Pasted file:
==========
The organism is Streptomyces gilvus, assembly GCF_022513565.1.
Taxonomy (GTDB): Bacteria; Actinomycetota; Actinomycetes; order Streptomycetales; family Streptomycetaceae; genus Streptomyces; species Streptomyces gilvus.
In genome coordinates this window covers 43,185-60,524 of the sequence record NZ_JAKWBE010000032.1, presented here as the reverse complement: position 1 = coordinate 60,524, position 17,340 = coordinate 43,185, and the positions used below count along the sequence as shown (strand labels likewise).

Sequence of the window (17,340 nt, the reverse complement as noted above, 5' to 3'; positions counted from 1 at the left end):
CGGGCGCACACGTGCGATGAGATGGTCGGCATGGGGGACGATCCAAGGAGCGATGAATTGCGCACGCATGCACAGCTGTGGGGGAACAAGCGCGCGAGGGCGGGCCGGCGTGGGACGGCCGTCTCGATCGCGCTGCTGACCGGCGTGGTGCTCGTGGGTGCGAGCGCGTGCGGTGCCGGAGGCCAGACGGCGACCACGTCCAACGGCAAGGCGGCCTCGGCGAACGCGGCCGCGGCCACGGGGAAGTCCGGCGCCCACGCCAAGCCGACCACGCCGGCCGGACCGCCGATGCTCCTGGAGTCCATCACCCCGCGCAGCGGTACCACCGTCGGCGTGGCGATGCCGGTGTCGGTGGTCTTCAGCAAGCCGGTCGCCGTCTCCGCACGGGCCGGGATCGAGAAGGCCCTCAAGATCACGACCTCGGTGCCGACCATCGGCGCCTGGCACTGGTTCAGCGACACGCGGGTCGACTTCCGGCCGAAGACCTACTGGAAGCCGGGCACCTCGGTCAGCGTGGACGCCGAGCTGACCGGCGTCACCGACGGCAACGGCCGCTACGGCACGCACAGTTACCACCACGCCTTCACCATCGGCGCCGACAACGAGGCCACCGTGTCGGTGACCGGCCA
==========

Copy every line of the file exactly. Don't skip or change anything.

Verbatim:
The organism is Streptomyces gilvus, assembly GCF_022513565.1.
Taxonomy (GTDB): Bacteria; Actinomycetota; Actinomycetes; order Streptomycetales; family Streptomycetaceae; genus Streptomyces; species Streptomyces gilvus.
In genome coordinates this window covers 43,185-60,524 of the sequence record NZ_JAKWBE010000032.1, presented here as the reverse complement: position 1 = coordinate 60,524, position 17,340 = coordinate 43,185, and the positions used below count along the sequence as shown (strand labels likewise).

Sequence of the window (17,340 nt, the reverse complement as noted above, 5' to 3'; positions counted from 1 at the left end):
CGGGCGCACACGTGCGATGAGATGGTCGGCATGGGGGACGATCCAAGGAGCGATGAATTGCGCACGCATGCACAGCTGTGGGGGAACAAGCGCGCGAGGGCGGGCCGGCGTGGGACGGCCGTCTCGATCGCGCTGCTGACCGGCGTGGTGCTCGTGGGTGCGAGCGCGTGCGGTGCCGGAGGCCAGACGGCGACCACGTCCAACGGCAAGGCGGCCTCGGCGAACGCGGCCGCGGCCACGGGGAAGTCCGGCGCCCACGCCAAGCCGACCACGCCGGCCGGACCGCCGATGCTCCTGGAGTCCATCACCCCGCGCAGCGGTACCACCGTCGGCGTGGCGATGCCGGTGTCGGTGGTCTTCAGCAAGCCGGTCGCCGTCTCCGCACGGGCCGGGATCGAGAAGGCCCTCAAGATCACGACCTCGGTGCCGACCATCGGCGCCTGGCACTGGTTCAGCGACACGCGGGTCGACTTCCGGCCGAAGACCTACTGGAAGCCGGGCACCTCGGTCAGCGTGGACGCCGAGCTGACCGGCGTCACCGACGGCAACGGCCGCTACGGCACGCACAGTTACCACCACGCCTTCACCATCGGCGCCGACAACGAGGCCACCGTGTCGGTGACCGGCCA